For an alternative experience, the Lights & Sights Cruise takes in lighthouses, but also the palatial waterfront properties between Watch Hill, RI and Fishers Island, NY.
The schedule run from May to October, with departures every day in July and August.
12. Children’s Museum of Southeastern Connecticut
Also meriting the short detour to Old Lyme is this interactive museum for children, created to foster interest in different cultures, arts, health and science.
Inside and outside there are three main play areas: The Discovery Room, with a scientific theme, has a variety of hands-on stations, like microscopes, a magnet wall, a pipe organ, live animal exhibits, a train table and the Creation Station for artistic expression.
The Imagination Room is a big indoor playground, where little ones can build with foam blocks, negotiate obstacles and role play at a fire station, seaside village and the multicultural Global Market& Cafe.
A host of activities are available outside, at playscapes, a climbing wall, a zip-line, a dig pit, an area for toddlers and a water table, to name a few.
13. Regal Waterford 9
One of the best bets in Waterford for date nights, this multiplex cinema was given a makeover a few years ago and has earned a lot of affection for its assigned seating and the kind of plush reclining chairs you’d want in your own lounge.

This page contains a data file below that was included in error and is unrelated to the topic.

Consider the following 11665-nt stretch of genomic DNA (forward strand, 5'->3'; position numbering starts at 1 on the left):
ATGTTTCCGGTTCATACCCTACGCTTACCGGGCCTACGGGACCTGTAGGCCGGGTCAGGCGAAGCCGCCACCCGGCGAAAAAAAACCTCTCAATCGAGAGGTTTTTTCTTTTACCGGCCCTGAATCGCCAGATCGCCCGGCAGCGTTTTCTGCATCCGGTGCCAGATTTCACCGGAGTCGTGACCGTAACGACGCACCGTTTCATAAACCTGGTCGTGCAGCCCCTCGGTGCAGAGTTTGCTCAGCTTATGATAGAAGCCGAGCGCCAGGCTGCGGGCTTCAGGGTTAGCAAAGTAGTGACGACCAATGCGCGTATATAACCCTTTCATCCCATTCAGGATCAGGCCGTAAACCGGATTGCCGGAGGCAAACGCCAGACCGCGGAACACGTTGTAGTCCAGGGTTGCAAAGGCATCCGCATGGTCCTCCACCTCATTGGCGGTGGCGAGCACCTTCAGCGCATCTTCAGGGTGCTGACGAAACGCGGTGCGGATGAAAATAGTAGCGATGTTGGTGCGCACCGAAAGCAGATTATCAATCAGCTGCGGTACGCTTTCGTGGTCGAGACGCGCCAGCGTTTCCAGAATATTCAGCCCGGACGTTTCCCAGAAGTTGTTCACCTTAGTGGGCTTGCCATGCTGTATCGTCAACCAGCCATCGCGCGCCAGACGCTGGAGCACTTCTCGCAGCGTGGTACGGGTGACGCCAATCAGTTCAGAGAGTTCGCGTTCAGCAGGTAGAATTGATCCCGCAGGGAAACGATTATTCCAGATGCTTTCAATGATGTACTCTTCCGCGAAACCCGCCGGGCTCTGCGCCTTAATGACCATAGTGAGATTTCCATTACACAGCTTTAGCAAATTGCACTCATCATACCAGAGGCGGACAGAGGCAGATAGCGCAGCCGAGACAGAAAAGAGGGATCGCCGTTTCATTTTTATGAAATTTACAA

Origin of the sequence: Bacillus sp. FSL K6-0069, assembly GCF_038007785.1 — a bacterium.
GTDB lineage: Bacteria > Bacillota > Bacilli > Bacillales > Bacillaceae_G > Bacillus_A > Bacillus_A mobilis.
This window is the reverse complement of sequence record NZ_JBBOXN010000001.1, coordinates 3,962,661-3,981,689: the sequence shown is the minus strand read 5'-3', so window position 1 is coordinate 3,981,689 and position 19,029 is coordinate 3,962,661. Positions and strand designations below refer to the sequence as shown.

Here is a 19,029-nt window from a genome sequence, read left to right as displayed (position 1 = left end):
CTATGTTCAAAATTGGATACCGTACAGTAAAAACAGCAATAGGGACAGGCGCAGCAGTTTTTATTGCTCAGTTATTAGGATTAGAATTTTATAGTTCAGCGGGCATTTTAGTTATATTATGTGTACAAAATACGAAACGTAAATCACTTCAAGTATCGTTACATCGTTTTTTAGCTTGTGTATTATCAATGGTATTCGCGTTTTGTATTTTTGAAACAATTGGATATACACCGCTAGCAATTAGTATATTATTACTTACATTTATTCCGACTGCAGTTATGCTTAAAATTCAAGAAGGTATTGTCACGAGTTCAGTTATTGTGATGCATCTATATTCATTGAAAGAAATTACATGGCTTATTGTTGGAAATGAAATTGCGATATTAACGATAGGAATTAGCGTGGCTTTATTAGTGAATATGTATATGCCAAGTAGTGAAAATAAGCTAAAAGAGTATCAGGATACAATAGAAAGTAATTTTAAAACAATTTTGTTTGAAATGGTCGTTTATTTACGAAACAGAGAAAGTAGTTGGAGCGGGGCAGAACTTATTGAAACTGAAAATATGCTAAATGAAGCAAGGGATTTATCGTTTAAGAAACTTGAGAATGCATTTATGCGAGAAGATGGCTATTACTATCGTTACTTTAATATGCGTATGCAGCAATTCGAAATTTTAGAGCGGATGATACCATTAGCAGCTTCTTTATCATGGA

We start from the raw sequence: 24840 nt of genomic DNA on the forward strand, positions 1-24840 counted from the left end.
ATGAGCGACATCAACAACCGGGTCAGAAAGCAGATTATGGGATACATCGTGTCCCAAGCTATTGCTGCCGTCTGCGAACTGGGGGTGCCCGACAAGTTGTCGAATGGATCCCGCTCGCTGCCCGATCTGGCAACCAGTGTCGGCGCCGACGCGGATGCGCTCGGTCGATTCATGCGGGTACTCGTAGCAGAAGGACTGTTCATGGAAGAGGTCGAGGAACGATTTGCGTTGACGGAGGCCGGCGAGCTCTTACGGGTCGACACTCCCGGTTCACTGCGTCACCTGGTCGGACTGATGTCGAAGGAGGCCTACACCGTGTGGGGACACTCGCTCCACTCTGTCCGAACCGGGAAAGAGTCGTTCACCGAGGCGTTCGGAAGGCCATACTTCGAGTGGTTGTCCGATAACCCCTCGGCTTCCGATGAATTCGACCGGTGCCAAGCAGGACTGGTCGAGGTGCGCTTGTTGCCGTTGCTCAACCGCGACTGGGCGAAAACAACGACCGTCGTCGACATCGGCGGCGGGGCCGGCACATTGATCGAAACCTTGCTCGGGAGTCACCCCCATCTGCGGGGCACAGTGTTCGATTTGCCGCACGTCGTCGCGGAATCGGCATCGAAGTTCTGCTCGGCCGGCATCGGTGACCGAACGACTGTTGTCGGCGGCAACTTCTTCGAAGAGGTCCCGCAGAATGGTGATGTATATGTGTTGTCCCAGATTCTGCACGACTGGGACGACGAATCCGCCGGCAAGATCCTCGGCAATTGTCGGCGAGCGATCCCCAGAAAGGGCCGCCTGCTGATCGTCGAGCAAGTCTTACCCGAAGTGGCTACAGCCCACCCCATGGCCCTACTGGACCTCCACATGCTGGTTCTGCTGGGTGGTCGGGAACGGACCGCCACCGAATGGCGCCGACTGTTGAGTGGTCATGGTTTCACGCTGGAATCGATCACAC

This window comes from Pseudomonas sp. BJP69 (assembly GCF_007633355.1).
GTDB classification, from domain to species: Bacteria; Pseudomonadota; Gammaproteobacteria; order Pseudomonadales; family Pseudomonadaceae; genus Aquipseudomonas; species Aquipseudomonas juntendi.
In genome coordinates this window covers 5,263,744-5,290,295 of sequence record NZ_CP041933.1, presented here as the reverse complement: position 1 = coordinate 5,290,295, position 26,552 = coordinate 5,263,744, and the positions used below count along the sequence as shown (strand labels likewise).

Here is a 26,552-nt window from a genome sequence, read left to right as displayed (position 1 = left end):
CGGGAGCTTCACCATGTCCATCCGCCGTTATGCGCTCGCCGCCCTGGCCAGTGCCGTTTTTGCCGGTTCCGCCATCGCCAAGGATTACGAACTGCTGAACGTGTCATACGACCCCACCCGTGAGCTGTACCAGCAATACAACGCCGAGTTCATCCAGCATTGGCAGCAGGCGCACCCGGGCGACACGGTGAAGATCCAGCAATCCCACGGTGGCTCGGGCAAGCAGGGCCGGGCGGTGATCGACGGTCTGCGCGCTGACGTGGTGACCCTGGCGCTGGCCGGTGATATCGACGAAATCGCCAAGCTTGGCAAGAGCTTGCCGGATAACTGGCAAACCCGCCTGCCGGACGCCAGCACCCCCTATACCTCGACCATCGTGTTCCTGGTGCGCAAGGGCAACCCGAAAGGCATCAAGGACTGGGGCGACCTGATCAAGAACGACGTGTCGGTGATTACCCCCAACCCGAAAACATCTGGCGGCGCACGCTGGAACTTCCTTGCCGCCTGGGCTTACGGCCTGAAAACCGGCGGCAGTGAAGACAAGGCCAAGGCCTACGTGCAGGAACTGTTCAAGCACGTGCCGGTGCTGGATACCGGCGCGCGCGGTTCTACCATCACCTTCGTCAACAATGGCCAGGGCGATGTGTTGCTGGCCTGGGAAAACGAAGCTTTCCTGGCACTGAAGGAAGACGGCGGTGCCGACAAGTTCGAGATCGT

These seats are also sensibly spaced, so you don’t need to worry about adjusting for the people moving along the aisle in front or behind you.
There’s room for snacks too, on little trays that rotate out of the arm rest.
In 2019 a ticket for a new release on Friday night was an affordable $13, although you can expect to pay a bit more for concessions.
14. Crystal Mall
Off the Hartford Turnpike in Waterford is one of the top ten largest malls in Connecticut.
When the Crystal Mall opened in 1984 it was the area’s only regional mall and has been revamped a couple of times since then.
There are more than 100 stores and services here, with national and international staples like American Eagle, H&M, Gamestop, JCPenney, Macy’s, Old Navy, Victoria’s Secret, Hot Topic, rue 21 and Bed Bath & Beyond.
Food-wise you’ve got chains like Buffalo Wild Wings, Olive Garden, Dunkin’, Pizza Hit, Subway and Taco Bell.
Facing off across the Hartford Turnpike is the smaller Waterford Commons, home to Best Buy, DICK’S Sporting Goods, Five Below, Yankee Candle and a cluster of eateries.